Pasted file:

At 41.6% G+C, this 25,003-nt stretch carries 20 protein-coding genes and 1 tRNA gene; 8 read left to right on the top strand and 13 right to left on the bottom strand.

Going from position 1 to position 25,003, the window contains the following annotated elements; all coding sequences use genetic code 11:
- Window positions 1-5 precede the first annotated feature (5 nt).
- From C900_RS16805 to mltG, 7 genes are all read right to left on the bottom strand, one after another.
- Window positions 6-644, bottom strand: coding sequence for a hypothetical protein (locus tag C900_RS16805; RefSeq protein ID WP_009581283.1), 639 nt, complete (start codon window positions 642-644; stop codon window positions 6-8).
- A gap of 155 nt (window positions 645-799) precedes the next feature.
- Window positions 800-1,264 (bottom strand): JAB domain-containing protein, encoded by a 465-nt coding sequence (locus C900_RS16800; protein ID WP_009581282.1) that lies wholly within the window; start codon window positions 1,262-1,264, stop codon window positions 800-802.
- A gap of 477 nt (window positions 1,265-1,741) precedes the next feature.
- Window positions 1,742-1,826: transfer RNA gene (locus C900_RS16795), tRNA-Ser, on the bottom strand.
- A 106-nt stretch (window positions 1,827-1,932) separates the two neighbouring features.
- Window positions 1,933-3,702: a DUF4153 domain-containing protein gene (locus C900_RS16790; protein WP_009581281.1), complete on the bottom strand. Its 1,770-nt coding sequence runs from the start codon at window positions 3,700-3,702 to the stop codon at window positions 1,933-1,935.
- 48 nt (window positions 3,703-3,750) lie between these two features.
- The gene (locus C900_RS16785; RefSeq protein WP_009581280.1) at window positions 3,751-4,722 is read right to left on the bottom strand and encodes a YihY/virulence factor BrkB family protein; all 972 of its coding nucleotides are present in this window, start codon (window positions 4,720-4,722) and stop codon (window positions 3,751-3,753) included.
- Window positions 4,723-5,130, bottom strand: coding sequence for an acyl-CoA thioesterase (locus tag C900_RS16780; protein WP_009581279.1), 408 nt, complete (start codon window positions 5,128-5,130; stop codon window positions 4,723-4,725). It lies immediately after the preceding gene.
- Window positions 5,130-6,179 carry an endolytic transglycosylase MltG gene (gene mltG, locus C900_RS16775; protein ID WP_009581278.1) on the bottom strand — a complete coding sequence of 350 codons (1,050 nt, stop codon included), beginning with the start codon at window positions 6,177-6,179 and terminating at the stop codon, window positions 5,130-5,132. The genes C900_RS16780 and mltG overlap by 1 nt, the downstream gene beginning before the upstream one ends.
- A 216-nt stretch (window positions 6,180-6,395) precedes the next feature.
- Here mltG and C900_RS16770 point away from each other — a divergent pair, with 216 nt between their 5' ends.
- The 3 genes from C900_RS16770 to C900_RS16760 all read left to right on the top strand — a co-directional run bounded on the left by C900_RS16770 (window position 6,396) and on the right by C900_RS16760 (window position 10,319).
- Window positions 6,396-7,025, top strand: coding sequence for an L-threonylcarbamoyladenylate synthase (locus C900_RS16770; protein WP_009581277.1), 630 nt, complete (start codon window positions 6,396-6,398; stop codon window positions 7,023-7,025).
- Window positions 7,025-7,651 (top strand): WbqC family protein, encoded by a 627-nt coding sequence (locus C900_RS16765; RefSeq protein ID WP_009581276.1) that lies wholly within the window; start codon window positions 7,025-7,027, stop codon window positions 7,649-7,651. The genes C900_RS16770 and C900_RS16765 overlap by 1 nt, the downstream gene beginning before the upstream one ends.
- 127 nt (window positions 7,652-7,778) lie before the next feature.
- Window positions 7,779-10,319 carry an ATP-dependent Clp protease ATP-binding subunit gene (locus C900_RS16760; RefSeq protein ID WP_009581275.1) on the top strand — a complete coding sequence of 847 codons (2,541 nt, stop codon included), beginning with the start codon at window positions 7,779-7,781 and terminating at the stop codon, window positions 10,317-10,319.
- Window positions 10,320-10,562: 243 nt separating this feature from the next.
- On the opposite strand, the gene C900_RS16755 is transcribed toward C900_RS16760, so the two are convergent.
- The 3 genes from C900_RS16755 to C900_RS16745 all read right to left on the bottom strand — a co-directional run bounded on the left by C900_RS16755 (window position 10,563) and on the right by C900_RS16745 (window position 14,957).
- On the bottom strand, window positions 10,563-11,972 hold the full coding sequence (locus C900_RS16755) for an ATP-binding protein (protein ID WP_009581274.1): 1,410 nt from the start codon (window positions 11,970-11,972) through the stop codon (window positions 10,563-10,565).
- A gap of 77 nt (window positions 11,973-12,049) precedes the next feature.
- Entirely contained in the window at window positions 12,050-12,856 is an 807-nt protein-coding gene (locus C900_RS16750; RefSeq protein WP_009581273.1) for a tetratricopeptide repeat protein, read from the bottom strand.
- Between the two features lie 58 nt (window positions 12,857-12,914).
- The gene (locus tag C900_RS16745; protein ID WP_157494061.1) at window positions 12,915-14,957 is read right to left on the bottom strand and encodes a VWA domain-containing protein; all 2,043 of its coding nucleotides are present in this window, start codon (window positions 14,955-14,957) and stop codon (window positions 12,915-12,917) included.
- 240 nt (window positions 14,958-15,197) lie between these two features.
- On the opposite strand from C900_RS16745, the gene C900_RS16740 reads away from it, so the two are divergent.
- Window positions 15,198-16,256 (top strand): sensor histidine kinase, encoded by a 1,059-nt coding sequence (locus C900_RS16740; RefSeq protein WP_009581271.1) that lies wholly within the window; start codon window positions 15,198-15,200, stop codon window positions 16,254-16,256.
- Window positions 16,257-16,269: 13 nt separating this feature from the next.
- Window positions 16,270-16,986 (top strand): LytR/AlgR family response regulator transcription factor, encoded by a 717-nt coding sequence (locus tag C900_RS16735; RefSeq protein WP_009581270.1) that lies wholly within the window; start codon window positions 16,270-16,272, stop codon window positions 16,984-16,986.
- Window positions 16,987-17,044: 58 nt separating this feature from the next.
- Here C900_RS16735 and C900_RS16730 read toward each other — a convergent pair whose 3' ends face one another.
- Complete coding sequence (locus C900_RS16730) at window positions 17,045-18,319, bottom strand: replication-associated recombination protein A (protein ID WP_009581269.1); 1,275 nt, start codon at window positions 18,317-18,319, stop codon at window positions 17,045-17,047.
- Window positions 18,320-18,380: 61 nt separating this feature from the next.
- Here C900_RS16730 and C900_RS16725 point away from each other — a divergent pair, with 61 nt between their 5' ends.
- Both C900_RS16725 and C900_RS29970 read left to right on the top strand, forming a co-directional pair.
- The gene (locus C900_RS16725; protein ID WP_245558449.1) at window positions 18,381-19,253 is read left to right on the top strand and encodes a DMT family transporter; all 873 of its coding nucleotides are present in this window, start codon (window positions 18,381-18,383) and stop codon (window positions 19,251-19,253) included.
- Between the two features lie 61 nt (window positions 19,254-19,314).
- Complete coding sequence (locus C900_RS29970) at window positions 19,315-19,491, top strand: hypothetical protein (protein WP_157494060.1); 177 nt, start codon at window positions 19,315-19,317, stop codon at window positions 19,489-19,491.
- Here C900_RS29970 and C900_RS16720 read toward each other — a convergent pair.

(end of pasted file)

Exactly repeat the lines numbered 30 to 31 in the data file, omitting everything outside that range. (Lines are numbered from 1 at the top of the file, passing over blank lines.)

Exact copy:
- The gene (locus tag C900_RS16745; protein ID WP_157494061.1) at window positions 12,915-14,957 is read right to left on the bottom strand and encodes a VWA domain-containing protein; all 2,043 of its coding nucleotides are present in this window, start codon (window positions 14,955-14,957) and stop codon (window positions 12,915-12,917) included.
- 240 nt (window positions 14,958-15,197) lie between these two features.